“Free will is the ability to choose.” No, it’s not. The ability to choose only shows you have a will. Your will might be free, or it might not be.
Looking at the diagram above, suppose you choose option A. There is a reason you chose A, and that reason was determined by one of the preceding desires. You don’t choose your desires, at least not in the moment of choice. You can shape your desires over time through ongoing actions, but in the immediate moment of choice your strongest desire will determine which option you chose.
Your desires may be evil, and if they are, you will choose to do evil things. You may have good desires and evil desires. If so, the strongest of those desires will determine your choices.
If a man’s desires are only evil, all he can do is chose to act on one of those evil desires: the one which appeals to him most in the moment. This man is not able to chose good. He is a slave to evil.
If a man has good and evil desires, the potential to do good and evil is present, but he will still act out his strongest desire in the moment.
If a man has only good desires, all his choices will be good. This man is free.
Only through Christ can you become one who desires only the good. It is a process of a series of deaths and resurrections. It is not easy and is sometimes painful, but it is necessary.
“Do not be conformed to this world, but be transformed by the renewing of your mind, that you may prove what is that good and acceptable and perfect will of God.” ~Roman 12:2
There is a technique in blacksmithing called the convenience bend. If you’re working on a piece, you might find you can’t get your hammer at a particular spot because another section of the piece is in the way. No problem. Just bend it out of the way, work on the section needed, and afterward bend it back.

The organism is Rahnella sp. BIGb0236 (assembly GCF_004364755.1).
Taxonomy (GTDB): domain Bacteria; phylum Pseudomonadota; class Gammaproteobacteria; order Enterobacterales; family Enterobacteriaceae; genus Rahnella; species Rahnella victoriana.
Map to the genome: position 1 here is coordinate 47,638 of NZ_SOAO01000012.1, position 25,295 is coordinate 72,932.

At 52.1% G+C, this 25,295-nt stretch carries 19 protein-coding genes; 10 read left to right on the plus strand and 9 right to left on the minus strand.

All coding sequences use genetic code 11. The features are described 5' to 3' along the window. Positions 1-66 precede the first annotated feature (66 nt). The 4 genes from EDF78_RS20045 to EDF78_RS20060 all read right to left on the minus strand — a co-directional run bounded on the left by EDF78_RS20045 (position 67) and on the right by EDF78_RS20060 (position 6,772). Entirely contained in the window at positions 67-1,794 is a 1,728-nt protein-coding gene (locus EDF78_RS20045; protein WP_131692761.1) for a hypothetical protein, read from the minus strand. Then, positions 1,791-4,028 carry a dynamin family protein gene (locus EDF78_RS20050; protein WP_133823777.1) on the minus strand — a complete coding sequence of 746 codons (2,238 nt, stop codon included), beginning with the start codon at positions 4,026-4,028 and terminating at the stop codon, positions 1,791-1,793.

Usually, when bending the obstructing piece out of the way, you must deform the piece from what it is intended to be, and you might even undo some of the forging already done. That can be bothersome, especially when you tend to think linearly and you hate straying from the straight and forward path. To have your work at a place you want it to be, only to have to put it out of shape again, goes against the grain of most people’s thinking.
But it’s a good lesson for life though, isn’t it? How often do plans play out in a non-linear fashion? How often do you have to temporarily veer off the main course in order to stay with the main course in the long run? I find it’s quite often.
With blacksmithing, you know what you’re starting with, and you know what you want to end up with. However, you are not assembling a bunch of prefabricated parts — the work piece itself is changing shape and will go through several different manifestations before being complete. That is hard to do. What shape does this iron need to be now in order to get it to the shape it needs to be next? This challenge of sculpting is the reason the trade of blacksmithing has always been occupied by artists.
And such is life. You might know what you want, but you might not know how to get there.
Sometimes you just have to move forward blind, try new things, and make a few convenience bends.